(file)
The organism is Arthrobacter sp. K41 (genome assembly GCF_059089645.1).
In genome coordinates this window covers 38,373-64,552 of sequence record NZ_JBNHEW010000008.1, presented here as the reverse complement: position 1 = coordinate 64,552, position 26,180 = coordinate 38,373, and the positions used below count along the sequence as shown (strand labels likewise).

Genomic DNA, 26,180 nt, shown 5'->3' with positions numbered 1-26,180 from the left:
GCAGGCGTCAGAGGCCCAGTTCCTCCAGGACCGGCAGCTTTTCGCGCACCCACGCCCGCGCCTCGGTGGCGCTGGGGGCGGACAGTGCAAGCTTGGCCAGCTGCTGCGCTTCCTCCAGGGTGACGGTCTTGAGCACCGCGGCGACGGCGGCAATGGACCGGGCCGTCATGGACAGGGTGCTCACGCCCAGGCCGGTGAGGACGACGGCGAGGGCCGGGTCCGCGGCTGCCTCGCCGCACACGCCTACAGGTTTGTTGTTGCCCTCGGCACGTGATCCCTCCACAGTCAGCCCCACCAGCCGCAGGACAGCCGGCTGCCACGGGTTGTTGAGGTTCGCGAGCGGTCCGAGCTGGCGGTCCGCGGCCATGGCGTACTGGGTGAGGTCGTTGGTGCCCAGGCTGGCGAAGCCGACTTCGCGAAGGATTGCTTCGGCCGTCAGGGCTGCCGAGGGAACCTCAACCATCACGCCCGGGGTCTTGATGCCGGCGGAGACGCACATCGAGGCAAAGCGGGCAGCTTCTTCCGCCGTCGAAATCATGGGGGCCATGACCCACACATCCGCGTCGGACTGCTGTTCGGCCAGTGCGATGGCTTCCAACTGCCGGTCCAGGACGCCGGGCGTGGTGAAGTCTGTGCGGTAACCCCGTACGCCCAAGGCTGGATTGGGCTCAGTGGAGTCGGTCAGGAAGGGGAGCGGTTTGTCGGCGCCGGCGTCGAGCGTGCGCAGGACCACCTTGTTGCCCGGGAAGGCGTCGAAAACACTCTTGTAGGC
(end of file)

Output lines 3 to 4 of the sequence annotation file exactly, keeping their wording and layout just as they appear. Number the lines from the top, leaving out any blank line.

Genomic DNA, 26,180 nt, shown 5'->3' with positions numbered 1-26,180 from the left:
GCAGGCGTCAGAGGCCCAGTTCCTCCAGGACCGGCAGCTTTTCGCGCACCCACGCCCGCGCCTCGGTGGCGCTGGGGGCGGACAGTGCAAGCTTGGCCAGCTGCTGCGCTTCCTCCAGGGTGACGGTCTTGAGCACCGCGGCGACGGCGGCAATGGACCGGGCCGTCATGGACAGGGTGCTCACGCCCAGGCCGGTGAGGACGACGGCGAGGGCCGGGTCCGCGGCTGCCTCGCCGCACACGCCTACAGGTTTGTTGTTGCCCTCGGCACGTGATCCCTCCACAGTCAGCCCCACCAGCCGCAGGACAGCCGGCTGCCACGGGTTGTTGAGGTTCGCGAGCGGTCCGAGCTGGCGGTCCGCGGCCATGGCGTACTGGGTGAGGTCGTTGGTGCCCAGGCTGGCGAAGCCGACTTCGCGAAGGATTGCTTCGGCCGTCAGGGCTGCCGAGGGAACCTCAACCATCACGCCCGGGGTCTTGATGCCGGCGGAGACGCACATCGAGGCAAAGCGGGCAGCTTCTTCCGCCGTCGAAATCATGGGGGCCATGACCCACACATCCGCGTCGGACTGCTGTTCGGCCAGTGCGATGGCTTCCAACTGCCGGTCCAGGACGCCGGGCGTGGTGAAGTCTGTGCGGTAACCCCGTACGCCCAAGGCTGGATTGGGCTCAGTGGAGTCGGTCAGGAAGGGGAGCGGTTTGTCGGCGCCGGCGTCGAGCGTGCGCAGGACCACCTTGTTGCCCGGGAAGGCGTCGAAAACACTCTTGTAGGC